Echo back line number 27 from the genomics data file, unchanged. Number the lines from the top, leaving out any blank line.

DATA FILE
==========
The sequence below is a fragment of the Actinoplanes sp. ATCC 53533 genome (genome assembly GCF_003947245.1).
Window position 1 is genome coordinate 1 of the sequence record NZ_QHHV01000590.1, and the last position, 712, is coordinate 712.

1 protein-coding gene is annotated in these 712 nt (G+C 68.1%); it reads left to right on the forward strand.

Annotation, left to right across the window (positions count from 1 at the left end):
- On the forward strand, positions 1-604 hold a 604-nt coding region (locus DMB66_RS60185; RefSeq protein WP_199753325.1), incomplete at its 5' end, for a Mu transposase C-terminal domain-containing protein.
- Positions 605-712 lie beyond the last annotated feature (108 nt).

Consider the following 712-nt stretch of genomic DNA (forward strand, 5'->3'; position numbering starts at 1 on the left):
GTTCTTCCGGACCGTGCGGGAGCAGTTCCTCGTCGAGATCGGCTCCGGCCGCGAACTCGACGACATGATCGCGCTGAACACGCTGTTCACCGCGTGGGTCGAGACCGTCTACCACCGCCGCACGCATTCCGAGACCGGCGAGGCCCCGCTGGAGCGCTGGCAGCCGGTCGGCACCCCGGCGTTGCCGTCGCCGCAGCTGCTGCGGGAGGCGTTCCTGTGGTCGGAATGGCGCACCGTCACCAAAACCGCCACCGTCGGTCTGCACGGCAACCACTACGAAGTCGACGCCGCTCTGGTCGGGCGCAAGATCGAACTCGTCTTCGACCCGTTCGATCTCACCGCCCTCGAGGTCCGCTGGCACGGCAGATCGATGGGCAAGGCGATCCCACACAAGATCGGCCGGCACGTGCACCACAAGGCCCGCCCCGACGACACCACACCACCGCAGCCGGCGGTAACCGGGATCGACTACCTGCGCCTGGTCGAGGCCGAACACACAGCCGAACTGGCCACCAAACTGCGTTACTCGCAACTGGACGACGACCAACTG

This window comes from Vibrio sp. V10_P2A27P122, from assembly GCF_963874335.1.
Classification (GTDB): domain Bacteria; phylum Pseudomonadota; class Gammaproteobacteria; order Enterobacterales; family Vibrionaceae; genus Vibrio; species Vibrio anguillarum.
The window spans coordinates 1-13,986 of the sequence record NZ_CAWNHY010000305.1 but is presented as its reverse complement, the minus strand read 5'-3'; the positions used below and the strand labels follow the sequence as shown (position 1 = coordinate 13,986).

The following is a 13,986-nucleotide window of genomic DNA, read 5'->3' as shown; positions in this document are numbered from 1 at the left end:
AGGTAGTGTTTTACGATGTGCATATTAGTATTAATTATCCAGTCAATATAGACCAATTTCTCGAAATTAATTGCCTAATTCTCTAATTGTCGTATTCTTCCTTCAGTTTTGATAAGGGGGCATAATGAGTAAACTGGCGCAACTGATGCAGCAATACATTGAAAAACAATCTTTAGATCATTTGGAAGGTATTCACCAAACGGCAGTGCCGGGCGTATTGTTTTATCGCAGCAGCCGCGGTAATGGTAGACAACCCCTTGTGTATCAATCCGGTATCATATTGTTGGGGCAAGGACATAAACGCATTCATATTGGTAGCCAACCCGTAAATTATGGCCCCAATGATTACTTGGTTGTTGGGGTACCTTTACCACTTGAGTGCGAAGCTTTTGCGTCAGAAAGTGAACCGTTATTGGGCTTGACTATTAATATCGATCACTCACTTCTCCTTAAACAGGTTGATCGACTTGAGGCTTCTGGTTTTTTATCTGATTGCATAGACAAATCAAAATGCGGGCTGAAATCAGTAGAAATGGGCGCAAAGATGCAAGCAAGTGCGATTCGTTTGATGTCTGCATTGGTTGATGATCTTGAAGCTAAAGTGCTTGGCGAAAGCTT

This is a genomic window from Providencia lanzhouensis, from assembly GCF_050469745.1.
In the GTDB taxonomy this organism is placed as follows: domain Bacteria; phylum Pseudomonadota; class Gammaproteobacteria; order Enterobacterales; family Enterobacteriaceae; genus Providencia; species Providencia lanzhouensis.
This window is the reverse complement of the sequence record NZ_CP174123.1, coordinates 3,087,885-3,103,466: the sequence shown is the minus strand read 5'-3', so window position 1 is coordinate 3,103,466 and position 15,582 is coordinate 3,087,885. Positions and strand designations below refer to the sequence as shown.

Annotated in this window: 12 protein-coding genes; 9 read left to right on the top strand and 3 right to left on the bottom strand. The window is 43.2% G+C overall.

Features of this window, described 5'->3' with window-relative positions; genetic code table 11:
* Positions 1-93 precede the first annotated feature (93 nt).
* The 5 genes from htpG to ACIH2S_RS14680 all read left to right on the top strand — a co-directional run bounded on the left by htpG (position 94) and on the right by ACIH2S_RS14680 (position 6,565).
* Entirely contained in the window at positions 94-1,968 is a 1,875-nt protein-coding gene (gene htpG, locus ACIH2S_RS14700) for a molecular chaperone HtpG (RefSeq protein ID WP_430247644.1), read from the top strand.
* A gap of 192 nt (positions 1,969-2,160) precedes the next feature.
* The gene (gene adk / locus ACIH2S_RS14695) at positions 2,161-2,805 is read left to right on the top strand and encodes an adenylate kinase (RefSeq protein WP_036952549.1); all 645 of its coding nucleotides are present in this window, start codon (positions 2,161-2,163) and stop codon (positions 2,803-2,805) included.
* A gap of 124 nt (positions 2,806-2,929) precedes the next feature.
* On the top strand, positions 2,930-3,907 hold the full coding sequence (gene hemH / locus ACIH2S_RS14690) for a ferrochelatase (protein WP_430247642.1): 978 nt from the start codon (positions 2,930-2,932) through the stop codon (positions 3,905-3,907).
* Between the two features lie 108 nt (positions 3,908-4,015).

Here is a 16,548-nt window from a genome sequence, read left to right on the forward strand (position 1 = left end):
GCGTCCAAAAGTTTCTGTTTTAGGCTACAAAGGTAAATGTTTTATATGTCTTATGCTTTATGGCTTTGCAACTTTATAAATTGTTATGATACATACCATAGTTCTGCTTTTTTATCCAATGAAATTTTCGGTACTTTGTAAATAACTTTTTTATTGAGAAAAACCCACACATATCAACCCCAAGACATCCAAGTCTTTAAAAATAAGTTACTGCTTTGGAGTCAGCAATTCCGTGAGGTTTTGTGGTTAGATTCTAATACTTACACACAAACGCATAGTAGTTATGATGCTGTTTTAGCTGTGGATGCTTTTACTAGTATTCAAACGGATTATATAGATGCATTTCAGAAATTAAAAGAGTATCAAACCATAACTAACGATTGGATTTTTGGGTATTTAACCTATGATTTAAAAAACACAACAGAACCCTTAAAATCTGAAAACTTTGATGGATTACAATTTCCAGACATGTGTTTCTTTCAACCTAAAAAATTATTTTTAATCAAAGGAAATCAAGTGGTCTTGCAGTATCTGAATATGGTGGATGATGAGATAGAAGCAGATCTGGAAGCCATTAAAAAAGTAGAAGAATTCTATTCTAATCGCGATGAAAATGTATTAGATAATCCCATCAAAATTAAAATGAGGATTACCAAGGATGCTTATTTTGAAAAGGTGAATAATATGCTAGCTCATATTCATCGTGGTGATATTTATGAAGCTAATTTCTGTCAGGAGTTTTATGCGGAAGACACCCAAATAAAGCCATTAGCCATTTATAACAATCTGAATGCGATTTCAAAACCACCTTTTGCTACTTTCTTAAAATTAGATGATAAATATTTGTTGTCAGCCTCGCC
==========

Here is a 16,548-nt window from a genome sequence, read left to right on the forward strand (position 1 = left end):